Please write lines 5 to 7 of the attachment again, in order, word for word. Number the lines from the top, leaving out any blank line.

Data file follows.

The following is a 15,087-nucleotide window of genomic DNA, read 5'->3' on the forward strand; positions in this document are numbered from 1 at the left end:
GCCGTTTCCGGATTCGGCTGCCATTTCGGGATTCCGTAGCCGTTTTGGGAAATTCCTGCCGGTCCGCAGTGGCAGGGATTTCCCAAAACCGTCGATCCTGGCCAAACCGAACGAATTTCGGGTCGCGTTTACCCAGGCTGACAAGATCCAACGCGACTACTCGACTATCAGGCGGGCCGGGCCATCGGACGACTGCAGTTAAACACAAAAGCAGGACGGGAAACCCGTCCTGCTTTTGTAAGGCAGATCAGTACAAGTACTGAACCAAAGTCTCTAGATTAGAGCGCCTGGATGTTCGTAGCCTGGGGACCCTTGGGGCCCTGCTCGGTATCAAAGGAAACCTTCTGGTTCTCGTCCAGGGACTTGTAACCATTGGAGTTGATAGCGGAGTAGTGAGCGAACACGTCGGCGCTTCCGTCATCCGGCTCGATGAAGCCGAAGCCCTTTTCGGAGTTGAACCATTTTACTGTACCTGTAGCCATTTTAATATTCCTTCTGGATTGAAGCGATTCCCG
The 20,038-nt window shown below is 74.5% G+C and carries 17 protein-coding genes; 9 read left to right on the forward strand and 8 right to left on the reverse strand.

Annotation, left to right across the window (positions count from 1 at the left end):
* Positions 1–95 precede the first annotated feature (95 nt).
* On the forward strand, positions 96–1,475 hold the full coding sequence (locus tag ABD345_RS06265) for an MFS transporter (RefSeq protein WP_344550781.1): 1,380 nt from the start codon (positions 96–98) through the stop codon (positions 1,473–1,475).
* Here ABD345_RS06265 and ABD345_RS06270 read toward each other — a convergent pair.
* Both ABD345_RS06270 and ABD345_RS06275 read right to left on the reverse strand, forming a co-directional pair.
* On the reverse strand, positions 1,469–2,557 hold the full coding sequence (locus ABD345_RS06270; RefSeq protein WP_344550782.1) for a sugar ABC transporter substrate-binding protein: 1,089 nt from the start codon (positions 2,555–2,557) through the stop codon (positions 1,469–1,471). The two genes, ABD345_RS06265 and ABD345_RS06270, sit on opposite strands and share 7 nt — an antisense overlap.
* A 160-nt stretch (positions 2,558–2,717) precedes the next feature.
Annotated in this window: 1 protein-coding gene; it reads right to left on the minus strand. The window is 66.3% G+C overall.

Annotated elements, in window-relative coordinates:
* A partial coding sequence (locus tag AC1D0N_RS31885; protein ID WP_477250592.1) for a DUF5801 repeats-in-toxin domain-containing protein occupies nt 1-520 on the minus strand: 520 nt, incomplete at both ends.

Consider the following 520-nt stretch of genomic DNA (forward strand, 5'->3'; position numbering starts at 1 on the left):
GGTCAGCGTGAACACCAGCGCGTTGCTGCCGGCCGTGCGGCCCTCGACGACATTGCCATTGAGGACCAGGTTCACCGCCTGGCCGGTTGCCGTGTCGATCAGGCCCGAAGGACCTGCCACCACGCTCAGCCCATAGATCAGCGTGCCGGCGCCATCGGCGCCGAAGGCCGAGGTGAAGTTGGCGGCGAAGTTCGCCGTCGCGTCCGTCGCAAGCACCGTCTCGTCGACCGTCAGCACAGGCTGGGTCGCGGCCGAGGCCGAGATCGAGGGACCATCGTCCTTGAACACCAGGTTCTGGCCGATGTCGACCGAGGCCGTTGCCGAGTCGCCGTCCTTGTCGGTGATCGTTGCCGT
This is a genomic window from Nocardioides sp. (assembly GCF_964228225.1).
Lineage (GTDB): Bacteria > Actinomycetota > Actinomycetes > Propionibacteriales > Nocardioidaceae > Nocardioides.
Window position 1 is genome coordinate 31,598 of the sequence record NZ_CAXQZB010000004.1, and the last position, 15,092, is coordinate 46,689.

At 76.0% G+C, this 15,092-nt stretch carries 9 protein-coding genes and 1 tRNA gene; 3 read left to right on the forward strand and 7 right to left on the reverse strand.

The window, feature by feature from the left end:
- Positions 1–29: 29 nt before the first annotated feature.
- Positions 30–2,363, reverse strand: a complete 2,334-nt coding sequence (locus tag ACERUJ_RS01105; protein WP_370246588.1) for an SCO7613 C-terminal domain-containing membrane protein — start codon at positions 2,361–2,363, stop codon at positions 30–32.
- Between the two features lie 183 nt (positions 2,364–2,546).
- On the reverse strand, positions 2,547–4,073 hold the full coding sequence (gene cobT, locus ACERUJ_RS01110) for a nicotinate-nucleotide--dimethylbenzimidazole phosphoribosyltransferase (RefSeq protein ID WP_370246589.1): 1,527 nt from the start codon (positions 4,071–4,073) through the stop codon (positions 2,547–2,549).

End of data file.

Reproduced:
* Positions 1–95 precede the first annotated feature (95 nt).
* On the forward strand, positions 96–1,475 hold the full coding sequence (locus tag ABD345_RS06265) for an MFS transporter (RefSeq protein WP_344550781.1): 1,380 nt from the start codon (positions 96–98) through the stop codon (positions 1,473–1,475).
* Here ABD345_RS06265 and ABD345_RS06270 read toward each other — a convergent pair.